Sermons: Bearing on Subjects of the Day
THOUGH God created the heavens and the earth in six days, and then rested, yet He rested only to begin a work of another kind; for our Lord says, “My Father worketh hitherto,” and He adds, “and I work.” And at another time He says, concerning Himself more expressly, “I must work the works of Him that sent Me, while it is day: the night cometh, when no man can work.” And when that night came, He said, “I have finished the work which Thou gavest Me to do.” “It is finished.” And in the text we are told generally of all men, “Man goeth forth unto his work and to his labour until the evening.” The Creator wrought till the Sabbath came; the Redeemer wrought till the sun was darkened, and it was night. “The sun ariseth,” and “man goeth forth,” and works “till the evening;” when “the keepers of the house tremble, and the strong men bow themselves, and those that look out at the windows are darkened, and desire fails, because man goeth to his long home, and the mourners go about the streets;” when “the silver cord is loosed, and the golden bowl is broken, and the dust returns to the earth as it was, and the spirit returns unto God who gave it.”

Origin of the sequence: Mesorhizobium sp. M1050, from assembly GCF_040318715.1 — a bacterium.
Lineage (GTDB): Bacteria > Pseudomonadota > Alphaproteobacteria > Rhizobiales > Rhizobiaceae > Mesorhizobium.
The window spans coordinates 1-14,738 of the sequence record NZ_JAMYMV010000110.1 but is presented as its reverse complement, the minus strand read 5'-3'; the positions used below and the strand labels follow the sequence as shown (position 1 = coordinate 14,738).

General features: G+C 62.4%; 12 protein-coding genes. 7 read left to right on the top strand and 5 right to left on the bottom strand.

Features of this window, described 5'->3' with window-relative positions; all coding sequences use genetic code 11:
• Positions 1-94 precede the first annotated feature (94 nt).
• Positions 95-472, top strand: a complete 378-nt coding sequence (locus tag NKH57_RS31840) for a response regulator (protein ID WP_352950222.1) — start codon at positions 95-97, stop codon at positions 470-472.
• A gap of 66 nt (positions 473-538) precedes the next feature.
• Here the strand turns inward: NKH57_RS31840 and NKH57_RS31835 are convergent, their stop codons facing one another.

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... Note C. of the Author's “HISTORY OF HIS RELIGIOUS OPINIONS,” are retained
in this Edition. In compliance with a wish expressed by various persons for the
dates of all the Sermons, two lists of the whole number published, including those
Or we may connect these two seasons with Lent, which is to follow; and whereas
our Lord, in His Sermon on the Mount, speaks of three great duties of religion,
prayer, almsgiving, and fasting—our duties towards God, our neighbour, and ...
Adam in paradise, Adam fallen, Noah in the morning, Abraham at the third hour,
the chosen people at the sixth and ninth, and Christians at the eleventh—all, so
far as the duty of work, have one religion. And thus, says St. Paul, “Do we then ...
... but of their holiness itself, present and to come: and I say, that the holiness to
which at length they do attain, however they attain it, may be as great as that of
those whose religious history has been altogether different, who have not sinned
They have not profaned their baptismal robe in any remarkable way; they have
done nothing to frighten their conscience; they have ever lived under a sense of
religion, and done their immediate duties respectably. And, when their life is ...